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Home/neighborhood/town nuclear capability

  1. Aug 3, 2011 #1
    This guy (Swedish) was trying to build a nuclear reactor in his home: http://news.yahoo.com/swedish-man-caught-trying-split-atoms-home-153341057.html

    I think it's interesting the headlines say the police "caught" him when in fact he had "sent a question to Sweden's Radiation Authority" when he wondered whether it was legal to do so or not.

    Aside from the issue of securing nuclear material, what's the technical feasibility of smaller thermic piles used for neighborhoods or subdivisions in lieu of buying electricity off the grid?

    Is it inefficient to do so on a smaller scale, or is it countered by the line loss of sending current over the grid?

    Would the cost of smaller, mass-produced units be cost-prohibitive as compared to a multi-megawatt plant?
     
    Last edited: Aug 3, 2011
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  3. Aug 3, 2011 #2

    Ryan_m_b

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    There is a company called Hyperion Power Generation who are perusing this, trying to make small nuclear reactors with outputs on the order of 50-100MW for towns and city neighbourhoods.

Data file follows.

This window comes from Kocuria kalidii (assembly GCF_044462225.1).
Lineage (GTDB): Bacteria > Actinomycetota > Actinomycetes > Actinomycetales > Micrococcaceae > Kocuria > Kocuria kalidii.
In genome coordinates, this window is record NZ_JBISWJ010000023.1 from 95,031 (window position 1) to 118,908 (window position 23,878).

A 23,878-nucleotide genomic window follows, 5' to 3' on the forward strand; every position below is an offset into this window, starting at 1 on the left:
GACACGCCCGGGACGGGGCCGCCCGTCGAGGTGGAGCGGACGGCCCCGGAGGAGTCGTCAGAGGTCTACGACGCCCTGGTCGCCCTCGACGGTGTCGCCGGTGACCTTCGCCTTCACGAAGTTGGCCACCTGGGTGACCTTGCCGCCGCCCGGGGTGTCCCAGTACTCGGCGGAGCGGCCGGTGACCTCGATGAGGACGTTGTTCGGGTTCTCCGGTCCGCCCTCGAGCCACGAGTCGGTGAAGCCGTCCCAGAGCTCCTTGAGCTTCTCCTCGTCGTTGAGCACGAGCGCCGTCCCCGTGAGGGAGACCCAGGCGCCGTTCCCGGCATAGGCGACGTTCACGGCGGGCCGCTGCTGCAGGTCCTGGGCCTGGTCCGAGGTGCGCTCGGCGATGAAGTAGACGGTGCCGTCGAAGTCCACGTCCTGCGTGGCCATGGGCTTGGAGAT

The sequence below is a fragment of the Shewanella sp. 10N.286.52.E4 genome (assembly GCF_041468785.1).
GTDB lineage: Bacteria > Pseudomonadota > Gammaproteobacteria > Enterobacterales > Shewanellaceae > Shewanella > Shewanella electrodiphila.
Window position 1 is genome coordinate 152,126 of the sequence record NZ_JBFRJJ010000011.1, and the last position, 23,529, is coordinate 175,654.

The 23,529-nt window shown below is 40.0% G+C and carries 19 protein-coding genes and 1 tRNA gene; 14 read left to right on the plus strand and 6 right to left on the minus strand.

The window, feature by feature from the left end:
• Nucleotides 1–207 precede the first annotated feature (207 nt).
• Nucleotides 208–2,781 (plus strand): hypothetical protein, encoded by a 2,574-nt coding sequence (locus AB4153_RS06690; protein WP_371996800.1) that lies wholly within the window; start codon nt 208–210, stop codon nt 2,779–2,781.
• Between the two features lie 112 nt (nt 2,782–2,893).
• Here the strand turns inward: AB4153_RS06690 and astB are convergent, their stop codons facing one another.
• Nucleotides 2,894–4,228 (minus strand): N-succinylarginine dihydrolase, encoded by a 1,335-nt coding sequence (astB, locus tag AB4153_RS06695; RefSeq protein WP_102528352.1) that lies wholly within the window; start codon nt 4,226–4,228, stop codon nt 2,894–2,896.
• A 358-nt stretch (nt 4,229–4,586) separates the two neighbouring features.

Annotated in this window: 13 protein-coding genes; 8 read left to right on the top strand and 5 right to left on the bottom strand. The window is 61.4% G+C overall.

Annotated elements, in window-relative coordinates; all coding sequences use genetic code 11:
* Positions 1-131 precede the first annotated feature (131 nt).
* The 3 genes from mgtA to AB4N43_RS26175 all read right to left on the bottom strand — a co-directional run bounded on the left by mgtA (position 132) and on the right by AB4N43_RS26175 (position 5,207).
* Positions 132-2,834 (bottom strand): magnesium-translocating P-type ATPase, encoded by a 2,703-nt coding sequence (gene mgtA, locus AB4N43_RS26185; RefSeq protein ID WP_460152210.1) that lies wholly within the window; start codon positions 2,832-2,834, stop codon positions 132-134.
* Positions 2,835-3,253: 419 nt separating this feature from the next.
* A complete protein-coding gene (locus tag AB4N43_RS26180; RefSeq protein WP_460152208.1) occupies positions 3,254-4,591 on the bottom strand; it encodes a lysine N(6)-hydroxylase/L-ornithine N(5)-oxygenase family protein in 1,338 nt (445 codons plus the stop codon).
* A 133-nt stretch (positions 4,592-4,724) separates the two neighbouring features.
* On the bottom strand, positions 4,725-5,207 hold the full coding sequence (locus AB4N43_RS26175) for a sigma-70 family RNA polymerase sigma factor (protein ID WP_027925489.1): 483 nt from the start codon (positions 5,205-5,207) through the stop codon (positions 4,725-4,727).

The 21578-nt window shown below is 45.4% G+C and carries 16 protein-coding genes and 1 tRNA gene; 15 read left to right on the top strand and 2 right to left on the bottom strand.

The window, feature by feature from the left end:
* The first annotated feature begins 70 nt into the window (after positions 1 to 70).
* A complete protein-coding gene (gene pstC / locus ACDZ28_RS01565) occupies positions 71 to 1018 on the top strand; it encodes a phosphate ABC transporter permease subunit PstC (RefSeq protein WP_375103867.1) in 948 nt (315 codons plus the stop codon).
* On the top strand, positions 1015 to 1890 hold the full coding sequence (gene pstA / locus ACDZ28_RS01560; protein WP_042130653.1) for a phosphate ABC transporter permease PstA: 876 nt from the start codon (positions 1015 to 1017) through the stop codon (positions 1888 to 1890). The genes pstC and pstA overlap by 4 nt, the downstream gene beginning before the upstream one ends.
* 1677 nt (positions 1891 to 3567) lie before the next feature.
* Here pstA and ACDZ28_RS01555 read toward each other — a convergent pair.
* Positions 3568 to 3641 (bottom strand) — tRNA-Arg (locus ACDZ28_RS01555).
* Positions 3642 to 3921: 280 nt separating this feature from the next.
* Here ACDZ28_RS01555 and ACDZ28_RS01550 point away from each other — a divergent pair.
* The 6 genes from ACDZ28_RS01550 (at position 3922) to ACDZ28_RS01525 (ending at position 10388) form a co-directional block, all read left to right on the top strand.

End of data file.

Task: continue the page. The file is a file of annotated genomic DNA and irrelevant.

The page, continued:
4. Aug 3, 2011 #3

    Astronuc

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    It's not practical given the legal and regulatory compliance issues. Possession of special nuclear material (SNM) is restricted, as is possession of radwaste, which is an inherent by-product of the use of SNM for power generation.
     
  5. Aug 3, 2011 #4

    Astronuc

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    HPG's site - http://www.hyperionpowergeneration.com/product.html [Broken] -
    and it's not trivial.
     
    Last edited by a moderator: May 5, 2017
  6. Aug 3, 2011 #5

    Ryan_m_b

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    Yeah I didn't expect it to be. To be honest the idea of the local neighbourhood nuclear power station sounds like fantasy to me. Firstly nuclear reactors are hugely complex and expensive and secondly the public outcry would be huge.
     
    Last edited by a moderator: May 5, 2017
  7. Aug 3, 2011 #6

    NUCENG

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    Admittedly unlikely, but... Actually, that is exactly how "THEY" reacted when Mr Edison and Mr Westinghouse started stringing wires and the Wright brothers got serious about kites.

    All we need is Doc Brown, his flux capacitor, and Mr. Fusion. Jules Verne wrote fantasy about going to the moon and submarines. Even Sean Connery had to make a movie "Never Say Never Again." Funny thing about fantasy is that people keep making it into reality.
     
  8. Aug 3, 2011 #7

    jim hardy

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    hmm i guess he could get uranium bearing rocks from a rockhound show,
    Americium from a smoke detector,
    and radium - who knows maybe there's still some of that old paint around.

    i would guess there's not really a lot to the story but who knows?

    anyhow as to neighborhood nukes:
    the Navy and Army have run small modular reactors since the 1950's. There was one in Antarctica for the US base there.
    so it can be done.